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-   -   De Vany and insulin 'sunburn'? (http://www.catalystathletics.com/forum/showthread.php?t=3673)

Gaspard Winckler 01-15-2009 10:10 PM

De Vany and insulin 'sunburn'?
 
Thanks for all the free advice I have obtained from this forum!

Art De Vany says:

"Insulin spikes, particularly large ones, kill more receptors or damage or downturn or down-regulate receptor sensitivity more than does a lower but chronic amount. It's like life is built up with lots of shocks, and the big shocks will be the huge print on your genetic composition and your gene expression and on your hormone profiles and the sensitivities to those hormones.

So, for example, a transitory shock of insulin after a Thanksgiving meal, followed by a good dessert and maybe preceded by wine and followed by a liquor, that mark's left on your metabolism for a very long time."

Is this supported in any way scientifically? If true, it would seem to speak against a 5 day, 2 day split of paleo IF and more relaxed weekend eating. Intuitively the idea of receptor 'killing' doesn't ring true for me at all, though. Recovery from too much 'social eating/ drinking' seems fairly fast on a 5/2 cycle.

Mike ODonnell 01-16-2009 08:07 AM

He's downplaying the role that the body has in regenerating and healing itself with IF. Not sure there is any real research to back it up nor deny his claims though (or at least I have not come across any). You could go back to the old Mattson 1meal vs 3 meal study with IF and how 1 meal a day people had higher fasting am insulin...but there are flaws to that as they had complete "carb bomb" meals once a day and then only took fasting insulin in the AM....where later in the day it probably would have been lower. Not a perfect study but does shed some light on at least trying to eat moderate and more often than 1x a day.

I don't eat like it's Thanksgiving on a daily basis or weekly basis...so not sure that's a great comparison. One should be able to tell what is or is not working....as if you increase insulin resistance then you will see more "fat" gain vs loss...if you are leaning out then I guess it's not as damaging as he states. Only other way would be to monitor fasting insulin.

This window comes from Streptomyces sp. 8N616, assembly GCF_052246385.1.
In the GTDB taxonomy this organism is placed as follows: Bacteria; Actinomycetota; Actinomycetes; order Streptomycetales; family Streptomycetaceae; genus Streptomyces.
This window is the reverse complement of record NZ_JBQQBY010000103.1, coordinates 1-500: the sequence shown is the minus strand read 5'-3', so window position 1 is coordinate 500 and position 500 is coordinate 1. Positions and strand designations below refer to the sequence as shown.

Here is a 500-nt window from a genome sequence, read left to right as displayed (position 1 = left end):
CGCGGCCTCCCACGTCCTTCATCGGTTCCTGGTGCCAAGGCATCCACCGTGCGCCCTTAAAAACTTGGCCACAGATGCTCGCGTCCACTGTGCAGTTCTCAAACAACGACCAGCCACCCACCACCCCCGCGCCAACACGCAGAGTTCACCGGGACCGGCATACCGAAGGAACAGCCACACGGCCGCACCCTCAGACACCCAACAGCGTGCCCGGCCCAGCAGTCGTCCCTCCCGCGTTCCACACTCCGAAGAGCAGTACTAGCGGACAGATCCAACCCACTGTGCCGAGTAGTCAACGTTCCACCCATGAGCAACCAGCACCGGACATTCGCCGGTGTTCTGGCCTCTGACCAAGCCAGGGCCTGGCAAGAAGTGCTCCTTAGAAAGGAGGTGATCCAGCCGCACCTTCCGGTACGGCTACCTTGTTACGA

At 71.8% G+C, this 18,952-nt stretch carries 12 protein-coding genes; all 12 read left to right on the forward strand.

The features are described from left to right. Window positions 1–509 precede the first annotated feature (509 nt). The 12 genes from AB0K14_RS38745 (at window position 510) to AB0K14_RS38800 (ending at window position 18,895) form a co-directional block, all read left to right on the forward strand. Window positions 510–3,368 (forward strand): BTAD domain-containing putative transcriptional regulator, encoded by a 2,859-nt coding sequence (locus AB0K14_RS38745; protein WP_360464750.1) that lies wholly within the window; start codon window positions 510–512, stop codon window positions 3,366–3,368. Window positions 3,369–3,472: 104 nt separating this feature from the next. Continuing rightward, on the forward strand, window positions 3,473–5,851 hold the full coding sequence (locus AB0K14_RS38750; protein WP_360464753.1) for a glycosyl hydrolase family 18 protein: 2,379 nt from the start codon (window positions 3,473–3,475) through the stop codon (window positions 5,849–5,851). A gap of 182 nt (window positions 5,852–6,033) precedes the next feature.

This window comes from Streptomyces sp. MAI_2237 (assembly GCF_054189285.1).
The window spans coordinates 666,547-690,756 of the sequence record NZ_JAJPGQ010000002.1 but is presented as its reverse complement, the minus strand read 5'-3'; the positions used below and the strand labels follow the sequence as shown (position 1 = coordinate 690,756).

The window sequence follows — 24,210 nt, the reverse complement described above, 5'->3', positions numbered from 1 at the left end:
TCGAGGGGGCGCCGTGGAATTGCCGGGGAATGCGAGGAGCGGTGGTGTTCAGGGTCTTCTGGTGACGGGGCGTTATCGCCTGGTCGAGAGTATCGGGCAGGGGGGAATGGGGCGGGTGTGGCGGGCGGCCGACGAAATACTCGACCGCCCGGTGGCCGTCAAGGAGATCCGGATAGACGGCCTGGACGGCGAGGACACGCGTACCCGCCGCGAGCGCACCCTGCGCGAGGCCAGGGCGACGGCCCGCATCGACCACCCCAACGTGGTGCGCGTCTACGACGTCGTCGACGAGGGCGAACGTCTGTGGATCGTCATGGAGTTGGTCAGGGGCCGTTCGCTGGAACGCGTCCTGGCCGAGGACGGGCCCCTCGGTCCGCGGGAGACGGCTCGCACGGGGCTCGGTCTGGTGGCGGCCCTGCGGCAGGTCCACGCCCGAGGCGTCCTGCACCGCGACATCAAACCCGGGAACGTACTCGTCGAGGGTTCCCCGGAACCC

Since exercise also increases insulin sensitivity, the results may differ when talking about sedentary individuals vs active ones. Too many variables to consider.

Comes down to the same saying....IFOC (IF on Crap) isn't a good idea.

Gaspard Winckler 01-16-2009 10:49 AM

Thanks Mike, it seemed a bit too much of an 'alcohol kills brain cells' type statement, and the counter evidence is all the people doing a variety of IF/ Paleo/ Zone with cheat days and no ill effects.

Jeremy Shepard 01-16-2009 12:12 PM

His new hard-on against good eating is theoretical epigenetic transmission of the damage to your offspring, which he pulled right out of his ass. I'm fairly convinced a large portion of his posts come from there, though.

Seriously, if my kids can't handle my cheesecake addiction, screw 'em. They'll just have to lift a little harder.

Patrick Yeung 01-16-2009 06:34 PM

I remember an article on the NY Times with a title saying something like... "One hamburger can ruin a month's worth of dieting"

But, their whole thing was that, once you ate it, or other junk food, the resulting insulin spike would cause you to be hungry/crave again. And, then the cycle starts. A slippery slope if you ask me.

It sounds similar to what Art is saying, just not so much savvy jargon. I think both dont take into mind that some of us are disciplined and can work through pain and a little hunger...

Besides, if either were true, then how could anyone diet? I mean, didnt we all used to eat all that junk? I know I used to eat it every meal, am I lost forever?

Mike ODonnell 01-17-2009 05:57 AM

If one bad night of eating and drinking with a big insulin spike ruins your cells for a lifetime.....I should be about 500lbs right now after all the damage from college.

Joyce Behrendt 01-17-2009 11:32 AM

Speaking as a type 2 diabetic, I have read lots of books and articles that support what DeVany says. He has also said that many body builders are giving themselves diabetes.

Hyperinsulinemia is hypothesized to be the root cause for the epidemic of metabolic syndrome which is one or more of: obesity, diabetes, hypertension, low HDL/high triglycerides. Protein Power Lifeplan is one book that goes into some detail that is fairly understandable.